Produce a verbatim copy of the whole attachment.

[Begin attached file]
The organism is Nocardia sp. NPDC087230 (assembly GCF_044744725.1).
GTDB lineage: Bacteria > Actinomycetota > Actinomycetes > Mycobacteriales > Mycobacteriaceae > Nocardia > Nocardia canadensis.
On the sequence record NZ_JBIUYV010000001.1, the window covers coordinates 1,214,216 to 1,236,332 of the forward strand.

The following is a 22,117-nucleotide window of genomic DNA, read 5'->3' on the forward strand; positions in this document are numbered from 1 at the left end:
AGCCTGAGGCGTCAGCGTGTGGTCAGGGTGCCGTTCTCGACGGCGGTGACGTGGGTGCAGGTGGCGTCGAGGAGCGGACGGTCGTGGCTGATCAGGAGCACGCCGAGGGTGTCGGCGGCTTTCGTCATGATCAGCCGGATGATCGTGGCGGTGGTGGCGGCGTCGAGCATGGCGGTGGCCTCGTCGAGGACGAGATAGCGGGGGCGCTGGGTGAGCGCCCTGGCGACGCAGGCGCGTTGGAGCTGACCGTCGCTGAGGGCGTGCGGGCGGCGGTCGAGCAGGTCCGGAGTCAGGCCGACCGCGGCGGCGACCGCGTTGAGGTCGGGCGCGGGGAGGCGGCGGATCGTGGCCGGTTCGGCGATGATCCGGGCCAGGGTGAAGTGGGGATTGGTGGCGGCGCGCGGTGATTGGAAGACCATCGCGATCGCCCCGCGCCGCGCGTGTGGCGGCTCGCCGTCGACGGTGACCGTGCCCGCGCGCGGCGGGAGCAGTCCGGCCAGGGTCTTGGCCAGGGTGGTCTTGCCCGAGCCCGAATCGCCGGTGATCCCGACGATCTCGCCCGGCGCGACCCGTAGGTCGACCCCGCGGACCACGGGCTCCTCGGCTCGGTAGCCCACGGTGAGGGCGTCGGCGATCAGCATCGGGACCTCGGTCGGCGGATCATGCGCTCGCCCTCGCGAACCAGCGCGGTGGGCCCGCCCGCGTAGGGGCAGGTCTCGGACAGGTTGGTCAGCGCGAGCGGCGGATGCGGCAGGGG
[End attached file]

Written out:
The organism is Nocardia sp. NPDC087230 (assembly GCF_044744725.1).
GTDB lineage: Bacteria > Actinomycetota > Actinomycetes > Mycobacteriales > Mycobacteriaceae > Nocardia > Nocardia canadensis.
On the sequence record NZ_JBIUYV010000001.1, the window covers coordinates 1,214,216 to 1,236,332 of the forward strand.

The following is a 22,117-nucleotide window of genomic DNA, read 5'->3' on the forward strand; positions in this document are numbered from 1 at the left end:
AGCCTGAGGCGTCAGCGTGTGGTCAGGGTGCCGTTCTCGACGGCGGTGACGTGGGTGCAGGTGGCGTCGAGGAGCGGACGGTCGTGGCTGATCAGGAGCACGCCGAGGGTGTCGGCGGCTTTCGTCATGATCAGCCGGATGATCGTGGCGGTGGTGGCGGCGTCGAGCATGGCGGTGGCCTCGTCGAGGACGAGATAGCGGGGGCGCTGGGTGAGCGCCCTGGCGACGCAGGCGCGTTGGAGCTGACCGTCGCTGAGGGCGTGCGGGCGGCGGTCGAGCAGGTCCGGAGTCAGGCCGACCGCGGCGGCGACCGCGTTGAGGTCGGGCGCGGGGAGGCGGCGGATCGTGGCCGGTTCGGCGATGATCCGGGCCAGGGTGAAGTGGGGATTGGTGGCGGCGCGCGGTGATTGGAAGACCATCGCGATCGCCCCGCGCCGCGCGTGTGGCGGCTCGCCGTCGACGGTGACCGTGCCCGCGCGCGGCGGGAGCAGTCCGGCCAGGGTCTTGGCCAGGGTGGTCTTGCCCGAGCCCGAATCGCCGGTGATCCCGACGATCTCGCCCGGCGCGACCCGTAGGTCGACCCCGCGGACCACGGGCTCCTCGGCTCGGTAGCCCACGGTGAGGGCGTCGGCGATCAGCATCGGGACCTCGGTCGGCGGATCATGCGCTCGCCCTCGCGAACCAGCGCGGTGGGCCCGCCCGCGTAGGGGCAGGTCTCGGACAGGTTGGTCAGCGCGAGCGGCGGATGCGGCAGGGG